Sunday, January 12, 2020

How to find your Flow – and why it’s important

Athletes, artists, actors, writers and musicians know what Flow means. In a state of Flow, time seems to stand still as they execute that effortless move. ‘Become’ a character in a play. Express themselves in words, music or artistic medium.  The results are always transcending and awe-inspiring. Rippling outwards to touch the rest of us with wonder and excitement. 
But I’m not a musician, artist or athlete,” I hear you say. Can ordinary folks like you and me experience Flow? Absolutely. In fact, finding one’s flow, greatly increases our happiness and life satisfaction – not to mention our mental and physical health. 
You see, the science of positive psychology and human flourishing is also backed by the study of 80 and 90 year olds in Okinawa, Japan – one of the leading Blue Zone’ places in the world. These elderly folks were already living ‘in Flow’ long before science caught up with them.
Flow and ‘Ikigai’
To them, Flow is another word for ‘Ikigai’ – a Japanese word which translates roughly to – a reason for being, encompassing joy. A sense of purpose and meaning. A feeling of well-being derived from the realization of hopes and expectations.
As living embodiments of Flow and Ikigai, these elderly folks find meaning and purpose by tending to their small farms and daily chores, becoming active members of their community, exercising, catching up with friends and loved ones daily, eating in moderation, going to bed early, singing, playing musical instruments and dancing. 
Most of us have lost touch with this simple and uncomplicated way of living, in our pursuit of happiness through external rewards like money, possessions, power and position. But when you feel depressed, anxious, burnt-out, frustrated, defeated, lost, alone and stressed out, chances are you’ve moved far away from the source of your well-being – your Flow and Ikigai. You don’t have to move to Okinawa to find your Flow. You need to look within and ask yourselves these crucial questions:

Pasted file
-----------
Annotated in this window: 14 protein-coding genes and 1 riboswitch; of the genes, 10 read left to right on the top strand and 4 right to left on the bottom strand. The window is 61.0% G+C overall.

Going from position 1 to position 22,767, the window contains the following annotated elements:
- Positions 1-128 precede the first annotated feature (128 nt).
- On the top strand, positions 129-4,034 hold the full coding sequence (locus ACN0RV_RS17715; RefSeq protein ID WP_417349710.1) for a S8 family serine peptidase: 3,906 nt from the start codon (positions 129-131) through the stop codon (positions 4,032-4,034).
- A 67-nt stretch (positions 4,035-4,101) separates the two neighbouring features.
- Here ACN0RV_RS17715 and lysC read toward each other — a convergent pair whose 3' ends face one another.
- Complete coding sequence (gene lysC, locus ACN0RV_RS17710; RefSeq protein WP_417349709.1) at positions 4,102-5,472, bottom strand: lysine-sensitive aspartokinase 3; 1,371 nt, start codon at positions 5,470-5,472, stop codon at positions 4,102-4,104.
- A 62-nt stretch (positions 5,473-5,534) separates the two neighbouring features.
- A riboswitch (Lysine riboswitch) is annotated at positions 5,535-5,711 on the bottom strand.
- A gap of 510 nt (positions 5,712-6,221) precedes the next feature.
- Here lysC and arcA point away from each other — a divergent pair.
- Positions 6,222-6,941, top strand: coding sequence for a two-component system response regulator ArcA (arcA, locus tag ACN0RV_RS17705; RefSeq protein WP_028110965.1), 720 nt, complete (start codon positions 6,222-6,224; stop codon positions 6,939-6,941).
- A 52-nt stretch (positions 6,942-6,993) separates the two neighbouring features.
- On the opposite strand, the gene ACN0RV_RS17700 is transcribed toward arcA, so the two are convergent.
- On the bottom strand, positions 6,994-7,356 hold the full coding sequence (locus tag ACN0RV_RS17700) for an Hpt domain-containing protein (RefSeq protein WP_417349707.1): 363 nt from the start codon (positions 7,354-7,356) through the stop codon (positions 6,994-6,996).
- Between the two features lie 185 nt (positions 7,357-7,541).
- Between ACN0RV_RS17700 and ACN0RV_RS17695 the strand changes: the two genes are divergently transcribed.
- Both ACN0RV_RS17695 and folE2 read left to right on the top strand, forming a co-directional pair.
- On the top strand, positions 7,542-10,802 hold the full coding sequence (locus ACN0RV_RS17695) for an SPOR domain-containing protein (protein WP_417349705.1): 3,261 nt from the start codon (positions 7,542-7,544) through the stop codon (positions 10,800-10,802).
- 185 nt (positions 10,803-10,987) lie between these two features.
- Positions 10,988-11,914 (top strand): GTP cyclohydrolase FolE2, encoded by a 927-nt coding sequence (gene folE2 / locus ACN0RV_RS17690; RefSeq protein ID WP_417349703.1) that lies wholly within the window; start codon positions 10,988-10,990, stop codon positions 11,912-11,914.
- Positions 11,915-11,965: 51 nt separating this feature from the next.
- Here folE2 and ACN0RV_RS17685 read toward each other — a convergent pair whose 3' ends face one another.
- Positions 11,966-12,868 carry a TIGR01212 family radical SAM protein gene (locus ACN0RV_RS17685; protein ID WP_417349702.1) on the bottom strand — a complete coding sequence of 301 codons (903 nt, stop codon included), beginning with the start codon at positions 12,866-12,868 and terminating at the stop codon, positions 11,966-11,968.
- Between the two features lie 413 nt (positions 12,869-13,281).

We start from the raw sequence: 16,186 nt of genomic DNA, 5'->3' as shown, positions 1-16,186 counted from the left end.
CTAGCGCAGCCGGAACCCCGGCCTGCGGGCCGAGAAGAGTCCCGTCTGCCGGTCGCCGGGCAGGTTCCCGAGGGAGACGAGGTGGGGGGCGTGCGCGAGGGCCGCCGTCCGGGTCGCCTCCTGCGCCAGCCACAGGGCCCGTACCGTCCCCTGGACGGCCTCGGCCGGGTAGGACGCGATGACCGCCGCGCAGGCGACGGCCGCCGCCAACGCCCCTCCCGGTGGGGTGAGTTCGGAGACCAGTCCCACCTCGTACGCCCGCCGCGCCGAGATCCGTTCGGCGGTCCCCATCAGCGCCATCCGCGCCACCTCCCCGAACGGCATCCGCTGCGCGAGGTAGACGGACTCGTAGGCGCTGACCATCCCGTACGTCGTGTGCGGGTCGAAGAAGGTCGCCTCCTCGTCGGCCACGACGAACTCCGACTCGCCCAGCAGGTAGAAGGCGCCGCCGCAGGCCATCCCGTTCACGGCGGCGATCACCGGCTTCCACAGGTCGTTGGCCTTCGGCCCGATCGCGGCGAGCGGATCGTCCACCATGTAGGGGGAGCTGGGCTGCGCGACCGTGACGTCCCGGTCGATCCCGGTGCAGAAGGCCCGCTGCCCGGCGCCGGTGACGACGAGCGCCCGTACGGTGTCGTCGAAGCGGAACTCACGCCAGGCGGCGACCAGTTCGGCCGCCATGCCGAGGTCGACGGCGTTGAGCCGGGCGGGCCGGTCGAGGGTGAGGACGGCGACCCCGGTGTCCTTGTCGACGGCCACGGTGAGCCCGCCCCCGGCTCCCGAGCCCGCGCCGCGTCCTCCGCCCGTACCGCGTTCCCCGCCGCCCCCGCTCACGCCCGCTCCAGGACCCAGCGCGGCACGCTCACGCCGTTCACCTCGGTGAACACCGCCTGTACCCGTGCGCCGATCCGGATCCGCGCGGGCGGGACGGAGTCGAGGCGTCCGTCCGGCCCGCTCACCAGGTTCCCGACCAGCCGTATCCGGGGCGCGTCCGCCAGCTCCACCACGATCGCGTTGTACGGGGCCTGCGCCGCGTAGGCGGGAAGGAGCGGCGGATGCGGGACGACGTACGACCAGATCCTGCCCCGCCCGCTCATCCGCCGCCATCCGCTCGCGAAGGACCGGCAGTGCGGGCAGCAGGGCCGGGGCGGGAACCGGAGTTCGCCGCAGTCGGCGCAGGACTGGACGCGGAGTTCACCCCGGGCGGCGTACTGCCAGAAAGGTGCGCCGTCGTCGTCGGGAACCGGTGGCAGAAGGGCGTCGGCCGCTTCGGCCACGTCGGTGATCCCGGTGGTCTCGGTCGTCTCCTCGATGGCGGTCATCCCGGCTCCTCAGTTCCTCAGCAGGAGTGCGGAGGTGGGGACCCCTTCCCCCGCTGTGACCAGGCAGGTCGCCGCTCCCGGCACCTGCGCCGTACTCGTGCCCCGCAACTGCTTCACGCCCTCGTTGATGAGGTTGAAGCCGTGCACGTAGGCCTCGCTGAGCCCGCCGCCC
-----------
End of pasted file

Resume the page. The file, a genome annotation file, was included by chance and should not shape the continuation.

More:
Why am I here?
Our schools train us to become good students, but they don’t train us to understand our deepest needs and motivations. As a result, most of us fail to define our ‘Why’ and end up living lives that we did not choose. We don’t know who we areOn the other hand, knowing your ‘Why’ means having a deep sense of conviction, passion and purpose about your reason for being. According to author and speaker Simon Sinek, it’s like having an internal compass that directs your path, sustains you and gives you a mission throughout your lifetime. 
What keeps me focused and engaged?
One clue to finding your ‘Why’ is to know what makes you feel glad to be alive. Are you exercising your skills and talents to make a difference? Any kind of activity counts. It could be helping out at an animal shelter, cooking, writing, managing a project, raising funds, public speaking or whatever. The activities that you love and are naturally good at, are keys to finding your Flow. Incorporate them into your daily, weekly or monthly routines. Or start a business and new career that puts you in Flow every day. 

Who do I love to be with?

Studies have found that true happiness is not found in the possessions we own and the money we make. What matters is the strength of our relationships with our loved ones, friends and community. Social isolation and loneliness are the top predictors of depression, addiction and suicide. Flow happens when we take the time to laugh, play and enjoy meaningful conversations and activities with our friends, pets and loved ones. If this is missing in your life because of work and other commitments, seek help. Redress the imbalance before it’s too late.

When do I Pause?

How comfortable are you about stillness and doing nothing? In our success-at all-costs driven lives, it’s important to hit your ‘Pause’ button. A ‘Pause’ means taking a few moments to drop your to-do lists in order to appreciate the present and express gratitude. The Okinawans do this by spending time outdoors enjoying Nature. I do this by talking long walks. During your ‘pause,’ listen to music that inspires you, meditate, pray or just relax with deep breathing and yoga. Purposely spending time each day to be still (with no distractions) actually prepares you for Flow. 
Flow ultimately, comes from the inside. It’s a potential that all of us are born with, but few ever take the trouble to find. It means following the song in your heart and living with purpose and intention – without measuring yourself against others or feeling pressured to meet their standards. 
Interested to know how you can Flow?
 Author: Elsa Lim
Also follow

No comments:

Post a Comment